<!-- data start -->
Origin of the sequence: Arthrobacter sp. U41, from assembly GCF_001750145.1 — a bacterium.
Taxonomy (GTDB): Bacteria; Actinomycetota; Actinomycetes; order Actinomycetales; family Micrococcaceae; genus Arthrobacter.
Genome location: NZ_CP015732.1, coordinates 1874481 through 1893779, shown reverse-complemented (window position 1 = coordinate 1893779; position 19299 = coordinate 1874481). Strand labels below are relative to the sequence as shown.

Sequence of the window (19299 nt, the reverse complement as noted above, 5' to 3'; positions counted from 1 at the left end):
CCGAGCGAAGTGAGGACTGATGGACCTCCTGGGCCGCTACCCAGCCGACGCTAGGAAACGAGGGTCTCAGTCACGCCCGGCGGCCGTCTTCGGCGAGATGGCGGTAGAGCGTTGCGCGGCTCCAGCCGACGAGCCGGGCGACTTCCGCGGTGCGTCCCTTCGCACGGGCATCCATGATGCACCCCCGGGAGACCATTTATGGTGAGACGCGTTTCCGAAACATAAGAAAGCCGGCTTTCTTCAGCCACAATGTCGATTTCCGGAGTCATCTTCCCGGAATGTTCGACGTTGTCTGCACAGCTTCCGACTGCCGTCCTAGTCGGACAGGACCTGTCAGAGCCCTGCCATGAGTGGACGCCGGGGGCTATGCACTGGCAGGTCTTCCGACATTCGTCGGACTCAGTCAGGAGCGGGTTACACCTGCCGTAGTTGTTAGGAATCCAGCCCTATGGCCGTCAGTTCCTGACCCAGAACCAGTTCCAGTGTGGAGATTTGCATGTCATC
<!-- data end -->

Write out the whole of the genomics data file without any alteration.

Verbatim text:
Origin of the sequence: Arthrobacter sp. U41, from assembly GCF_001750145.1 — a bacterium.
Taxonomy (GTDB): Bacteria; Actinomycetota; Actinomycetes; order Actinomycetales; family Micrococcaceae; genus Arthrobacter.
Genome location: NZ_CP015732.1, coordinates 1874481 through 1893779, shown reverse-complemented (window position 1 = coordinate 1893779; position 19299 = coordinate 1874481). Strand labels below are relative to the sequence as shown.

Sequence of the window (19299 nt, the reverse complement as noted above, 5' to 3'; positions counted from 1 at the left end):
CCGAGCGAAGTGAGGACTGATGGACCTCCTGGGCCGCTACCCAGCCGACGCTAGGAAACGAGGGTCTCAGTCACGCCCGGCGGCCGTCTTCGGCGAGATGGCGGTAGAGCGTTGCGCGGCTCCAGCCGACGAGCCGGGCGACTTCCGCGGTGCGTCCCTTCGCACGGGCATCCATGATGCACCCCCGGGAGACCATTTATGGTGAGACGCGTTTCCGAAACATAAGAAAGCCGGCTTTCTTCAGCCACAATGTCGATTTCCGGAGTCATCTTCCCGGAATGTTCGACGTTGTCTGCACAGCTTCCGACTGCCGTCCTAGTCGGACAGGACCTGTCAGAGCCCTGCCATGAGTGGACGCCGGGGGCTATGCACTGGCAGGTCTTCCGACATTCGTCGGACTCAGTCAGGAGCGGGTTACACCTGCCGTAGTTGTTAGGAATCCAGCCCTATGGCCGTCAGTTCCTGACCCAGAACCAGTTCCAGTGTGGAGATTTGCATGTCATC